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Former Faculty Member Claims Retaliation, Discrimination In Lawsuit Against Penn State

by Geoff Rushton

A former Penn State assistant professor of dance has filed a federal lawsuit against the university, alleging she was subject to retaliation and discrimination after she voiced concerns about physical assessments in the school’s musical theatre program.

Donna Dunmire, who was a faculty member until June 30, filed the suit on Sept. 5 in U.S. Middle District Court and claimed the university’s actions violated federal civil rights laws and the Pennsylvania Human Relations Act. She alleges her contract was not renewed because she complained about the effect the assessments had on students.

According to the court filing, shortly after Dunmire began her employment with Penn State, she was notified in September 2014 by multiple freshmen in the musical theatre program that as part of a freshman seminar they were required to undergo an off-campus physical assessment.

At a faculty meeting, Dunmire says she expressed concerns that the assessments “were degrading and made the students feel uncomfortable, and that they are not, and never have been, a prerequisite” for the program.

Dunmire was allegedly told by Elisha Halpin, head of the dance program and associate director for instruction, who was one of three faculty members to conduct the assessments, that “the students were being overly sensitive and needed to ‘get over it.'”

After raising the issue, Dunmire claims she was subjected to a hostile work environment that included Halpin not allowing Dunmire to choreograph a faculty dance show. At a performance evaluation in May 2015, Dunmire alleges she complained to then School of Theatre Director Dan Carter about the alleged “unlawful retaliatory conduct,” but that no action was taken.

Dunmire says that in August 2015, freshmen received an email from Halpin stating they were required to undergo the physical assessment at an off-campus location. Female students were directed to wear fitted shorts and sports bras and male students were told to wear fitted shorts and tank tops, according to Dunmire.

Female students who were considered overweight were allegedly told to “remove their clothing and were photographed from all angles while wearing only a sports bra and fitted shorts.” Some were told afterward to go on diets and exercise daily, Dunmire says.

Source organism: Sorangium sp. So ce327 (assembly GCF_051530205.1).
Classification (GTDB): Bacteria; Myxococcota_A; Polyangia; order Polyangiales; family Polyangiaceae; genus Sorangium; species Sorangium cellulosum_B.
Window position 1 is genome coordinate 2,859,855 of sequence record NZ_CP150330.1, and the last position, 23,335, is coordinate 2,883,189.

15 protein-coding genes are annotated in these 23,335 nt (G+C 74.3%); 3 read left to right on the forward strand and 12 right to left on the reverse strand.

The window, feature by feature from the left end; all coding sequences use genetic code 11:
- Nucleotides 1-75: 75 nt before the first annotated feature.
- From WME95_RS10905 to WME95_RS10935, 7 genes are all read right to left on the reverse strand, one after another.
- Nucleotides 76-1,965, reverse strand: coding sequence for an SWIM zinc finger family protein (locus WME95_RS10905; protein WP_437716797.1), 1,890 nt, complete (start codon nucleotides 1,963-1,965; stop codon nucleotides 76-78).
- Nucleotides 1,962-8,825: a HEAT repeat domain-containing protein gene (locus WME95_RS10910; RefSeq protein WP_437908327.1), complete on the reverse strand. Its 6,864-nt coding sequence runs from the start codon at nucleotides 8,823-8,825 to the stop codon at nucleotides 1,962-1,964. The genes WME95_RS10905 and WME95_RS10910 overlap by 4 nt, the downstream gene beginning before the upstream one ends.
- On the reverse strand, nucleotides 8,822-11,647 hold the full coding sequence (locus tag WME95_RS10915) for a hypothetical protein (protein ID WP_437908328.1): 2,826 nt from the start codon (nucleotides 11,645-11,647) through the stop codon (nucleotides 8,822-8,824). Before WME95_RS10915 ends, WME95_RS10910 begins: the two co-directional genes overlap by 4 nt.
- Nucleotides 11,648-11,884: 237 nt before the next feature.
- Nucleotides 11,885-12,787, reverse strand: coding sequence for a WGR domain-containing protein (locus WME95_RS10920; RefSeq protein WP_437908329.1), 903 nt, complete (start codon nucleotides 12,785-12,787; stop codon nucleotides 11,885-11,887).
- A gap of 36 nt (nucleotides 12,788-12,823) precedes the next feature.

The filing claims the assessments had a negative emotional and psychological impact on some of the students, that one student’s eating disorder was “significantly exacerbated,” and that several students “were caused to self-harm.”

Penn State spokesperson Lisa Powers said the university could not comment on ongoing litigation. She said in a statement, however, that assessments are important for training and instructing musical theatre students.

“Our musical theatre program does perform physical and vocal assessments as an essential part of training on a class-by-class basis,” Powers said. “The musical theatre program is meant to prepare artists for professional careers as performers, and assessment of flexibility, strength, range of motion, posture and physical and vocal development are part of that process.

“The purpose of the screening is to chart a student’s progress in a physically demanding course of study and adjust individualized instruction as appropriate.”

Dunmire reportedly received several complaints from students, which she took to her supervisors, who told her they were hearsay until a student came forward. Dunmire says a student did then make a complaint and was told the assessments were for research. Dunmire alleges that she was subsequently told by supervisor Cary Libkin that she “was losing her credibility with her colleagues and to ‘ watch it.'”

Carter allegedly told Dunmire in January 2016 that complaints had been made about her by a fellow teacher. In May 2016 she was told her contract would not be renewed when it expired on June 30, 2017, though her performance was rated “very good,” according to the court filing.

Dunmire claims a male faculty member hired at the same time as her was treated “more favorably,” had his contract renewed and was “not subjected to the same level of scrutiny and unlawful, retaliatory behavior…”

Dunmire is seeking compensatory and punitive damages and reinstatement of her position or payment of the equivalent of lost salary and benefits.

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